What of the darkness that pervades our television, movies, and video games? Is that not a part of the problem as well? You are right to mention guns—everyone seems focused on guns now—and mental illness, but look at the prevalence of guns and killing every evening on TV, in so many of Hollywood’s movies, in video games where the kids actually do the “killing.” I am not comfortable with all the guns that are out there, but I doubt if we will ever legislate or tax them out of the picture. The First Amendment rightly protects what Hollywood and the TV networks deliver, but surely we should be working to shame them into limiting the violence that is so pervasive in their product. dg

    • Hey, dcg – Yes; it’s all part of the same thing. I don’t think it’s much of a stretch to include violent “entertainment” products as some of those “weapons of death”… “Entertainment” that glorifies killing, that demeans and dehumanizes women, and so on – and all for the money. I’m with you on that.

      BTW, I am always amazed that so many people seem to equate any sort of gun “control” with the complete repudiation of the Second Amendment. The two concepts are miles apart, as President Obama pointed out in his news conference the other day. Of course, it also amazes me that the key phrase, “A WELL-REGULATED MILITIA” is so often left out of the adamant support of the “right to bear arms.” The whole idea of allowing citizens to have weapons available was based on the situation of our being a very young country, with no real standing army to speak of, at the time. This is certainly not the case today. (Also, it’s hard to imagine that any “concealed carry” regulations would even have been possible then… A musket stashed under your frock coat…? Don’t think so!)

      I tried to look at this issue from a more “cosmic” point of view here, leaving out specific agenda items. But I did have to mention guns. As people have pointed out numerous times, we seem to have much less difficulty imposing regulations on any number of other things we deem not good for the well-being of the nation as a whole. Guns, and the “right” to own as many as anyone wants, of any kind, with as much ammo as anyone wants, are not bloody SACRED! If you haven’t seen the NRA’s ad for getting a Bushmaster so your “man card” can be activated, I suggest you check it out. This is the extreme, and it panders to the very worst of human nature, but there it is…

      Always glad to hear from you! As you so well know, when we put stuff out there, it is wonderful to know that someone is listening… (BTW, I think you’re stuck with the ’60 Newsletter for the foreseeable future – and you’re great at it!)

      Our very best wishes to you and the lovely L-B for a joyous and gratitude-filled holiday!


  3. mdd43

     /  December 22, 2012

    As the mother of a child who had severe emotional difficulties when he was younger, I cry for all the victims of this tragedy, including the very ill manchild who pulled the trigger. Referring to him as scum or a monster dehumanizes him and makes it easier to us to target our blame, but it’s not that simple. What about the lack of available, appropriate help for disturbed adolescents and their families who are often isolated in shame and trying to cope on their own? What about our country’s overwhelming addiction to violence in all its forms–gun worship, TV and films, computer games, and our most popular sports? We have to address all these issues if we are serious about preventing this from happening again.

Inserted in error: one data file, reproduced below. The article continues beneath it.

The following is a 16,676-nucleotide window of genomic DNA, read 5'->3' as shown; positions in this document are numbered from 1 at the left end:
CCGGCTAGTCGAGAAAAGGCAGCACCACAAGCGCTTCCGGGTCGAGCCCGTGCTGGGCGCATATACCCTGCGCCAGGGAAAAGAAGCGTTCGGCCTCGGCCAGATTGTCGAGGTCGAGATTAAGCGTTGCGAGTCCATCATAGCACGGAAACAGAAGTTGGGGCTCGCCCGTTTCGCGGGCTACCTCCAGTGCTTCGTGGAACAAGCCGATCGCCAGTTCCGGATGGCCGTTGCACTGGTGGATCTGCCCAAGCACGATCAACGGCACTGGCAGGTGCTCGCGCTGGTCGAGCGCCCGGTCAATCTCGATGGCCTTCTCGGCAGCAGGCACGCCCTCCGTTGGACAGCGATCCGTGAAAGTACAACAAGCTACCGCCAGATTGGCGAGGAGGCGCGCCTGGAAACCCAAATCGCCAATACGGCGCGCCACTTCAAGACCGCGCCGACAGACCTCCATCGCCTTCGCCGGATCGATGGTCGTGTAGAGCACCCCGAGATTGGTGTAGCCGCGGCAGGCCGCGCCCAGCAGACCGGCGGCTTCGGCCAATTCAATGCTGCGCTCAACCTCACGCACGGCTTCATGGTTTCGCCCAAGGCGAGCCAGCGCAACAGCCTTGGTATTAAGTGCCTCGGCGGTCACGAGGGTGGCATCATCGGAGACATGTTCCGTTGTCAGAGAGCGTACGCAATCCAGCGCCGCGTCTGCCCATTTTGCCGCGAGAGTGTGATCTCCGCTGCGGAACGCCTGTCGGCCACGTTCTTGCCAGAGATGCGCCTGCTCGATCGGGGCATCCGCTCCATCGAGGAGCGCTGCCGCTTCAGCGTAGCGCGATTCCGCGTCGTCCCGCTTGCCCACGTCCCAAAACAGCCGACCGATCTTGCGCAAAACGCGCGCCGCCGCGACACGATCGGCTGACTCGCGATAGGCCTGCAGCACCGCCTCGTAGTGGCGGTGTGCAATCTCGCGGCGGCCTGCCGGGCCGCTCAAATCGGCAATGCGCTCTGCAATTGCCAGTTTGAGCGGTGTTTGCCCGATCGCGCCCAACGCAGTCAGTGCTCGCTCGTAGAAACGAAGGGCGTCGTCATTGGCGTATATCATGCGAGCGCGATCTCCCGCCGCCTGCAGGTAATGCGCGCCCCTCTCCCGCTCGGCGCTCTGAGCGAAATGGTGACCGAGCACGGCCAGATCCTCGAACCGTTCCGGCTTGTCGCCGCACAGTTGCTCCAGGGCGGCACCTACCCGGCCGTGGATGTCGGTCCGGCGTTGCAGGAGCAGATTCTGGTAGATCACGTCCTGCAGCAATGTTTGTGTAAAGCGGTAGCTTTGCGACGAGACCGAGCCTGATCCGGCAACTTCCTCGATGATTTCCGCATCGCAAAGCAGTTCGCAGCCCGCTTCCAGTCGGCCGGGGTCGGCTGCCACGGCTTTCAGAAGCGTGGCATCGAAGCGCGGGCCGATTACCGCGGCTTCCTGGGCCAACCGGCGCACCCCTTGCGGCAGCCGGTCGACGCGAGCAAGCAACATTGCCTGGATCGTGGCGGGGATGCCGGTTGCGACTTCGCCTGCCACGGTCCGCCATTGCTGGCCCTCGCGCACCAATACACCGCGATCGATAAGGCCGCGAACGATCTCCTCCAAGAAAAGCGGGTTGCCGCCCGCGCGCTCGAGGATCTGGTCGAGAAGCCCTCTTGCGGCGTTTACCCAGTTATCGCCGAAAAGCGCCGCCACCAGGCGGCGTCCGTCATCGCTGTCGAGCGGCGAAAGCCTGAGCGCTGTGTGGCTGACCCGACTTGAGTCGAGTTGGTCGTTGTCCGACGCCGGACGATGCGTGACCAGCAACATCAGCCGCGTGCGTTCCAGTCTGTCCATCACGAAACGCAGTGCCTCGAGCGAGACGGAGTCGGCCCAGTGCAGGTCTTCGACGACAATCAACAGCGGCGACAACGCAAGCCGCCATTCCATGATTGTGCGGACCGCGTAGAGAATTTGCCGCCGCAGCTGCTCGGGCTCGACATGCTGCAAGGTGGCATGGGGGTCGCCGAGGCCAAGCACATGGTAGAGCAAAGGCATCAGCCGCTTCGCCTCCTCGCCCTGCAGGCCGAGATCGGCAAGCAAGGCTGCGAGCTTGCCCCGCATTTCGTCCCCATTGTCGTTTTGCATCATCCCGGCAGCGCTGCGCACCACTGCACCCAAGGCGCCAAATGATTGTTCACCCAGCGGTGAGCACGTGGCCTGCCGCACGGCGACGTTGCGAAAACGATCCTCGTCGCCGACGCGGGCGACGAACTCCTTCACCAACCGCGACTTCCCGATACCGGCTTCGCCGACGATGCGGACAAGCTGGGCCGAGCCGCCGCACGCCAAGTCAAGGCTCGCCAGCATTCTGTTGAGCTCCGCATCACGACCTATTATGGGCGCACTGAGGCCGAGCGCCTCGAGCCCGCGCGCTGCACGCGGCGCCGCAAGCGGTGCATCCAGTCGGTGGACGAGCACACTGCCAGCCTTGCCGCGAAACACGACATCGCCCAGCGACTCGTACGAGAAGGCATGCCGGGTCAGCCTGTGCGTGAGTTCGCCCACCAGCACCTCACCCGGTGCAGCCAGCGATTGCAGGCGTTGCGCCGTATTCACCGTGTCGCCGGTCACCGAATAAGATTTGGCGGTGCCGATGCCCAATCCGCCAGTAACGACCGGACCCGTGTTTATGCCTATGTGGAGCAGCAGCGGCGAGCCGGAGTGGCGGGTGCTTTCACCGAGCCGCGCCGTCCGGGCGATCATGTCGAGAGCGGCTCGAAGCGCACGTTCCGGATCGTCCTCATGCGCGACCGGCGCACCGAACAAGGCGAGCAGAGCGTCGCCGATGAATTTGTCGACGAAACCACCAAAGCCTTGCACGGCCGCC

4. Hi, mdd – And thanks for writing. I live in CT, in a town that adjoins Newtown (not that this gives me any extra creds), and have a close friend whose older son is an Aspie. I would trust this kid with my life. Saw them this past weekend. She’s had to tell him that it would be unwise for him to let anyone know, at least for a while, around here, of his situation. That broke my heart, again… She, and her husband, have had to do almost EVERYTHING on their own to get him the special attention he needs in college (where he is doing wonderfully well, I will add). So I think I understand, at least a bit, where you’re coming from.

    If there is ANYTHING we don’t need, it’s more targets… Of hate, shame, or ostracism. I agree with you that we need to address all of this… And continue to feel that, while we’re doing that, we need to do everything we can to get guns under some sort of control. I fail to see why the control of anything so dangerous is fought, on all fronts, by so many…


  5. Carol – I am close to an Aspie, 21 now, who has remarkable splinter skills in programming, but has been unable to hack college on any level. There is one school, Marshall University, in WV, that has a program for such kids, but they demand that they still pass all courses and meet all standards. He just can’t do it; he’s had algebra 1 three times – yet he programs 3-dimensional avatars and machines for videogames.

    Do your friends have any advice? Time is passing and this young man is going nowhere; he is visiting my son at my home now; they just stay up all night playing videogames. He has the nicest, friendliest personality and is very frustrating to his peers, who want to be his friend, but he just ignores them.